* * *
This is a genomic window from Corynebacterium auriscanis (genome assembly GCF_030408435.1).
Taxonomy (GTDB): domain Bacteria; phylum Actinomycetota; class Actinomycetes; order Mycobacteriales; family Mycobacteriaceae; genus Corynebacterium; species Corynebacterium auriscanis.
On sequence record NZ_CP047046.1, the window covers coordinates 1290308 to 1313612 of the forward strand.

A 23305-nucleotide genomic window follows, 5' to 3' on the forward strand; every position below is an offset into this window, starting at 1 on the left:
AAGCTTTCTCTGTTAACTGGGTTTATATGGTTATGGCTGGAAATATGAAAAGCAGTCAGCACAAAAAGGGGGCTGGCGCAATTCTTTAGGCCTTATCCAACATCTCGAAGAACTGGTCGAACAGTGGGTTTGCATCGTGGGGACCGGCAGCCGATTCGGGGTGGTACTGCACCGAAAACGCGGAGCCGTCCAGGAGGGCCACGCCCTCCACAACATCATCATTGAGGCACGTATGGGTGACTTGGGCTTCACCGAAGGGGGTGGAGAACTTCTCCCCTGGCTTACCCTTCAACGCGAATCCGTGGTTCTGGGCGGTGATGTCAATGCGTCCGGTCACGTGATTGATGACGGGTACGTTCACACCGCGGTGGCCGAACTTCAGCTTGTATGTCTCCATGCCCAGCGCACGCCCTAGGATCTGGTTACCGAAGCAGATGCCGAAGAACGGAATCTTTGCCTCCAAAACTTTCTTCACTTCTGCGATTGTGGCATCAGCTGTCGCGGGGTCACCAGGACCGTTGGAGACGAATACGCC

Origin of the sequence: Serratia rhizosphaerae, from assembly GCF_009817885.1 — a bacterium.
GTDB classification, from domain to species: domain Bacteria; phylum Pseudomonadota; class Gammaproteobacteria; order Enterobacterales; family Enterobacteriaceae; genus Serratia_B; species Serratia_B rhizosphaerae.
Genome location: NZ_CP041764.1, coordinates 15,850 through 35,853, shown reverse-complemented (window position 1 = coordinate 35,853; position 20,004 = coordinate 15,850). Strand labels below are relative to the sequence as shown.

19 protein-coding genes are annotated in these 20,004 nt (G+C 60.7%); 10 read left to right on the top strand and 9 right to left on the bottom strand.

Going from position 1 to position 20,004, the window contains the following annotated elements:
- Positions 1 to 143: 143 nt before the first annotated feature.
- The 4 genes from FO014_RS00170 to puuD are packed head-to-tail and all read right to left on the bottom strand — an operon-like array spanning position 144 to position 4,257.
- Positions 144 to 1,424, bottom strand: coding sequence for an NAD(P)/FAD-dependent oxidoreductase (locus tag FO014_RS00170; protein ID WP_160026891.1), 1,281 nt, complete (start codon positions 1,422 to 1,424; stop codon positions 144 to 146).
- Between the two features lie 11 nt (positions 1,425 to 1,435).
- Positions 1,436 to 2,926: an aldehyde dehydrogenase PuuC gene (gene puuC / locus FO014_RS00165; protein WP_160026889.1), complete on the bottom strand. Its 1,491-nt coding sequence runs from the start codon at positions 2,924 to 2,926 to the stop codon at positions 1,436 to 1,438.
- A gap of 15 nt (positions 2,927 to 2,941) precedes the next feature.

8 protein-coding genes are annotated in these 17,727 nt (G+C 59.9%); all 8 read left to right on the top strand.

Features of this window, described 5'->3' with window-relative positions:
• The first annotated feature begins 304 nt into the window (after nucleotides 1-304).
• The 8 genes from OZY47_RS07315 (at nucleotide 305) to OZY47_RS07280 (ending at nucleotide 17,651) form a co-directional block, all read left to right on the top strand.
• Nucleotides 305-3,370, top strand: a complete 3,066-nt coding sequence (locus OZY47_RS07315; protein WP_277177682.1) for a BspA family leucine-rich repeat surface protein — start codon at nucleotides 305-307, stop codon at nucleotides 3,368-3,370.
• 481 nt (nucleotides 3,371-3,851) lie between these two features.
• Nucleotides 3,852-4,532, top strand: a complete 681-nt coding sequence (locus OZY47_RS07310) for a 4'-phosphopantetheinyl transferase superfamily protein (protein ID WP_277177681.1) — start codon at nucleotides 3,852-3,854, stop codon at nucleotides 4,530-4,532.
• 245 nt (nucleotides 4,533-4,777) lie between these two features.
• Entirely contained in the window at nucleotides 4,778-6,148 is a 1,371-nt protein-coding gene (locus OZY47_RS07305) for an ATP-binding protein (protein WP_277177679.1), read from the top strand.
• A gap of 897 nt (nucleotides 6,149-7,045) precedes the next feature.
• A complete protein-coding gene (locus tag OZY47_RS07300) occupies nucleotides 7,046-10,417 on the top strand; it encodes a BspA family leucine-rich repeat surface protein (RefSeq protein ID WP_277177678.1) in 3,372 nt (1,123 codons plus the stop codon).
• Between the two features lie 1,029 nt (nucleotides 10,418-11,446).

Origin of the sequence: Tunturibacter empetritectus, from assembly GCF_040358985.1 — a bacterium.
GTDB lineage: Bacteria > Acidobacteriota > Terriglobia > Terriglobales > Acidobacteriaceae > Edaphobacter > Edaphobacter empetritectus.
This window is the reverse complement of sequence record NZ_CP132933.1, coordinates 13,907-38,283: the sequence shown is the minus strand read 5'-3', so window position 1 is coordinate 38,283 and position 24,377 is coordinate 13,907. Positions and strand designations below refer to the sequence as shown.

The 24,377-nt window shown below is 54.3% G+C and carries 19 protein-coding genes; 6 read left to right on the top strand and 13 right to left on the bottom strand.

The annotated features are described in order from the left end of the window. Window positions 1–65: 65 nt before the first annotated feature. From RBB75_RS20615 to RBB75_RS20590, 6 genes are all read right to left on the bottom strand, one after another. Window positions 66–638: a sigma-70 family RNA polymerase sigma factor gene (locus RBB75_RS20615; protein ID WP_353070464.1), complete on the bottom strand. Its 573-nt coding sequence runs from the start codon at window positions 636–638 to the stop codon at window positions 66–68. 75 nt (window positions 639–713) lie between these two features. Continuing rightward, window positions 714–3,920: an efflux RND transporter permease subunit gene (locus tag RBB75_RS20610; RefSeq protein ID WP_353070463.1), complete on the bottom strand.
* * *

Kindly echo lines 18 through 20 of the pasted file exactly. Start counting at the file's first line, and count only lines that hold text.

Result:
Features of this window, described 5'->3' with window-relative positions:
• The first annotated feature begins 304 nt into the window (after nucleotides 1-304).
• The 8 genes from OZY47_RS07315 (at nucleotide 305) to OZY47_RS07280 (ending at nucleotide 17,651) form a co-directional block, all read left to right on the top strand.